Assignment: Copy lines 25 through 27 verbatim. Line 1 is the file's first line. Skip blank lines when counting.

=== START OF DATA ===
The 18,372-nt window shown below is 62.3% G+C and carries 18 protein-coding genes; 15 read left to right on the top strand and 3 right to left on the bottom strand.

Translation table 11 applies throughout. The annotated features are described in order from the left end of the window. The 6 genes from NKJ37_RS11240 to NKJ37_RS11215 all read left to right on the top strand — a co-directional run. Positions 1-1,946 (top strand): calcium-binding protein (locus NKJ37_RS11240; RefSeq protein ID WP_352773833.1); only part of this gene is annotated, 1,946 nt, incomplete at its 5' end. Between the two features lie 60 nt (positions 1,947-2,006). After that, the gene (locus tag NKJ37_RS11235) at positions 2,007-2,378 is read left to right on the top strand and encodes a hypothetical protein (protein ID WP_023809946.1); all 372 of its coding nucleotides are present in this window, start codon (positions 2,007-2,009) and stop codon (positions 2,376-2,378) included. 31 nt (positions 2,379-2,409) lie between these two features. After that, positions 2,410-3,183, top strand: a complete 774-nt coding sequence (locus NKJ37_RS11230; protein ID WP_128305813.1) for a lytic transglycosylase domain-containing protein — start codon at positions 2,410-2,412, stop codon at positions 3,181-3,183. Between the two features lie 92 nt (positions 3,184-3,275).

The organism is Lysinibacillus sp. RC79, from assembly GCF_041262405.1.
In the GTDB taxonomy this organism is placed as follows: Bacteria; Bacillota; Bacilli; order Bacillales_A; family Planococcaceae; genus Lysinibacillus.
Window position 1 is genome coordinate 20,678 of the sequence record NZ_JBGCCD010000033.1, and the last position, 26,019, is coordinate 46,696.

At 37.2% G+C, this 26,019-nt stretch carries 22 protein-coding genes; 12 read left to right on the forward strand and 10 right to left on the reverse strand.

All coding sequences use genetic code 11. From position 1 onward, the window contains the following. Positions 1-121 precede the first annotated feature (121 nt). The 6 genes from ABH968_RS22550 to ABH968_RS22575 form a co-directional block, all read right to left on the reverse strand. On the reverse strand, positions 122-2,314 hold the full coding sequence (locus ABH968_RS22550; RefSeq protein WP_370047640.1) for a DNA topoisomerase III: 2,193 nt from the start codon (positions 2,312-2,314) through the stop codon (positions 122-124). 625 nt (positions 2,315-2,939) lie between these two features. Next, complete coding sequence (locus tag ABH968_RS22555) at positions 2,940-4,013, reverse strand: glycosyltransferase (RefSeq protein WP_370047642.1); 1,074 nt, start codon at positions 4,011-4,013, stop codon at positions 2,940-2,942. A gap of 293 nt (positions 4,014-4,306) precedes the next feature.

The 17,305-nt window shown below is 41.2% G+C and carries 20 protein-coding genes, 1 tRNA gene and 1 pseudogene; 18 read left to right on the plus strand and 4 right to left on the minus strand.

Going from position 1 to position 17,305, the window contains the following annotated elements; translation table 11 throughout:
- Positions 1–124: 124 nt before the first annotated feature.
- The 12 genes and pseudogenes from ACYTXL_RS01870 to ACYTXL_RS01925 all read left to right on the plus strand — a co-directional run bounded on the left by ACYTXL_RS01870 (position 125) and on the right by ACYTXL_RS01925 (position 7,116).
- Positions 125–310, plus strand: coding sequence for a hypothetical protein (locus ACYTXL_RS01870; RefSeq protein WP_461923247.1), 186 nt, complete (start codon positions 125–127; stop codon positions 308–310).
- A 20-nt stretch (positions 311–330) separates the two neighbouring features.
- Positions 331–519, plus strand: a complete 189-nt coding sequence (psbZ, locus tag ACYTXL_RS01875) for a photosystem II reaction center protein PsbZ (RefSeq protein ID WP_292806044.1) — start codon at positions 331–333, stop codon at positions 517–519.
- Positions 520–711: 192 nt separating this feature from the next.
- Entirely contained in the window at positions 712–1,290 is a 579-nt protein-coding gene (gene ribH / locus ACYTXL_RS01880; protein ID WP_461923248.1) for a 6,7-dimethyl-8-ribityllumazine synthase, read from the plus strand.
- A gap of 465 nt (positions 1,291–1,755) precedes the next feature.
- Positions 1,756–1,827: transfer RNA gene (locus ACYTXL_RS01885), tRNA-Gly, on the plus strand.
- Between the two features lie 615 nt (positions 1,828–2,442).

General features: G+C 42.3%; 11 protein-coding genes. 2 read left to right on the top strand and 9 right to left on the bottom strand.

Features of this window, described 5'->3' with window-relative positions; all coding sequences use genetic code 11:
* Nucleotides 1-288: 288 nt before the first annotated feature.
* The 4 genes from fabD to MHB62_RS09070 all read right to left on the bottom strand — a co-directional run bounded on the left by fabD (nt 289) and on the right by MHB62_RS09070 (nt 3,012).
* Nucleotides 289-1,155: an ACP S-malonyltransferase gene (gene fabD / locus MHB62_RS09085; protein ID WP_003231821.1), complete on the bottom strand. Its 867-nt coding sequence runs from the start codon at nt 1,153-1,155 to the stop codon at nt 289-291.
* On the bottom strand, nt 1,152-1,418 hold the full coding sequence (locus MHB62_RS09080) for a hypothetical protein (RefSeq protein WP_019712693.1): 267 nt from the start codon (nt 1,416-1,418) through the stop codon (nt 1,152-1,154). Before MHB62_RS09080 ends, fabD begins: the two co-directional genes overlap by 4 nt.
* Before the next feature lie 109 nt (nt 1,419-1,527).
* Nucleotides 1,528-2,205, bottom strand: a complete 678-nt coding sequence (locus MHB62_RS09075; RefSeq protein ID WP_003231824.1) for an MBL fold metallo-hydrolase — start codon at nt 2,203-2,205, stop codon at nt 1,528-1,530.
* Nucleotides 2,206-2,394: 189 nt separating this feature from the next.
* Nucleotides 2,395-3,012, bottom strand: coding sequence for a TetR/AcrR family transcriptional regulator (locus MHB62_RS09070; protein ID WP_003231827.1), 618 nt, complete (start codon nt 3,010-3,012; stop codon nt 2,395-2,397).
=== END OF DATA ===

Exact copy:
* On the bottom strand, nt 1,152-1,418 hold the full coding sequence (locus MHB62_RS09080) for a hypothetical protein (RefSeq protein WP_019712693.1): 267 nt from the start codon (nt 1,416-1,418) through the stop codon (nt 1,152-1,154). Before MHB62_RS09080 ends, fabD begins: the two co-directional genes overlap by 4 nt.
* Before the next feature lie 109 nt (nt 1,419-1,527).
* Nucleotides 1,528-2,205, bottom strand: a complete 678-nt coding sequence (locus MHB62_RS09075; RefSeq protein ID WP_003231824.1) for an MBL fold metallo-hydrolase — start codon at nt 2,203-2,205, stop codon at nt 1,528-1,530.